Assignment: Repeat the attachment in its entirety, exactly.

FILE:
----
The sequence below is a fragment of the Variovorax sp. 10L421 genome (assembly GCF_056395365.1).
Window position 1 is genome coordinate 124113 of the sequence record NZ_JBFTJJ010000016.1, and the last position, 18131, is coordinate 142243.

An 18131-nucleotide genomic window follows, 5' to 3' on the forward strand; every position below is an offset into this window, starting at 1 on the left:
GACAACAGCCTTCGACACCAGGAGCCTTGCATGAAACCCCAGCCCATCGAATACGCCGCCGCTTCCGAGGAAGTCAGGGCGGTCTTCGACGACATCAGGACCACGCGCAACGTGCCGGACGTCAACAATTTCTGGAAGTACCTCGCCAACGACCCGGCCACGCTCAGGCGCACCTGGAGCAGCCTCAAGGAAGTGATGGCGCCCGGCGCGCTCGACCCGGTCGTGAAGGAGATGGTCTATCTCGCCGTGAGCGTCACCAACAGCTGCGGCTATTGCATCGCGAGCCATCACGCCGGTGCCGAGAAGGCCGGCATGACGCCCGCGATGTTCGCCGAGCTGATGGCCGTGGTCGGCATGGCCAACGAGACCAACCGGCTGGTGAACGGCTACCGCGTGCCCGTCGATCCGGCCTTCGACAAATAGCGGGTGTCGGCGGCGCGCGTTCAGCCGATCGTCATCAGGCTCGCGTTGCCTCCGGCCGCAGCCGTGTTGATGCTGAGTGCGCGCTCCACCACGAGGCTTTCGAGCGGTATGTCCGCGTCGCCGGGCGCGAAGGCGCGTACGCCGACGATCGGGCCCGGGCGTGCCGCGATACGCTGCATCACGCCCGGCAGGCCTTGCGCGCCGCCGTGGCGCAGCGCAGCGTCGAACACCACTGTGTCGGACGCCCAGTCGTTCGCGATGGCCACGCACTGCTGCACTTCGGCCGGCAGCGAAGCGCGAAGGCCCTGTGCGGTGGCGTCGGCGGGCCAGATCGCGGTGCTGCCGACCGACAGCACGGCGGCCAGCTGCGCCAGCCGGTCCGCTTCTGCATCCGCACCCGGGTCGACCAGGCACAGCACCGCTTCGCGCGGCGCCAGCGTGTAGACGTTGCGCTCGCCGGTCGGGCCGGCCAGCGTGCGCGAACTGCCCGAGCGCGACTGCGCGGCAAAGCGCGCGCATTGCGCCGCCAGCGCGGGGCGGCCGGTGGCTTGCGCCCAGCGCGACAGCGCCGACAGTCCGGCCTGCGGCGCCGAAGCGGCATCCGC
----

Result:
The sequence below is a fragment of the Variovorax sp. 10L421 genome (assembly GCF_056395365.1).
Window position 1 is genome coordinate 124113 of the sequence record NZ_JBFTJJ010000016.1, and the last position, 18131, is coordinate 142243.

An 18131-nucleotide genomic window follows, 5' to 3' on the forward strand; every position below is an offset into this window, starting at 1 on the left:
GACAACAGCCTTCGACACCAGGAGCCTTGCATGAAACCCCAGCCCATCGAATACGCCGCCGCTTCCGAGGAAGTCAGGGCGGTCTTCGACGACATCAGGACCACGCGCAACGTGCCGGACGTCAACAATTTCTGGAAGTACCTCGCCAACGACCCGGCCACGCTCAGGCGCACCTGGAGCAGCCTCAAGGAAGTGATGGCGCCCGGCGCGCTCGACCCGGTCGTGAAGGAGATGGTCTATCTCGCCGTGAGCGTCACCAACAGCTGCGGCTATTGCATCGCGAGCCATCACGCCGGTGCCGAGAAGGCCGGCATGACGCCCGCGATGTTCGCCGAGCTGATGGCCGTGGTCGGCATGGCCAACGAGACCAACCGGCTGGTGAACGGCTACCGCGTGCCCGTCGATCCGGCCTTCGACAAATAGCGGGTGTCGGCGGCGCGCGTTCAGCCGATCGTCATCAGGCTCGCGTTGCCTCCGGCCGCAGCCGTGTTGATGCTGAGTGCGCGCTCCACCACGAGGCTTTCGAGCGGTATGTCCGCGTCGCCGGGCGCGAAGGCGCGTACGCCGACGATCGGGCCCGGGCGTGCCGCGATACGCTGCATCACGCCCGGCAGGCCTTGCGCGCCGCCGTGGCGCAGCGCAGCGTCGAACACCACTGTGTCGGACGCCCAGTCGTTCGCGATGGCCACGCACTGCTGCACTTCGGCCGGCAGCGAAGCGCGAAGGCCCTGTGCGGTGGCGTCGGCGGGCCAGATCGCGGTGCTGCCGACCGACAGCACGGCGGCCAGCTGCGCCAGCCGGTCCGCTTCTGCATCCGCACCCGGGTCGACCAGGCACAGCACCGCTTCGCGCGGCGCCAGCGTGTAGACGTTGCGCTCGCCGGTCGGGCCGGCCAGCGTGCGCGAACTGCCCGAGCGCGACTGCGCGGCAAAGCGCGCGCATTGCGCCGCCAGCGCGGGGCGGCCGGTGGCTTGCGCCCAGCGCGACAGCGCCGACAGTCCGGCCTGCGGCGCCGAAGCGGCATCCGC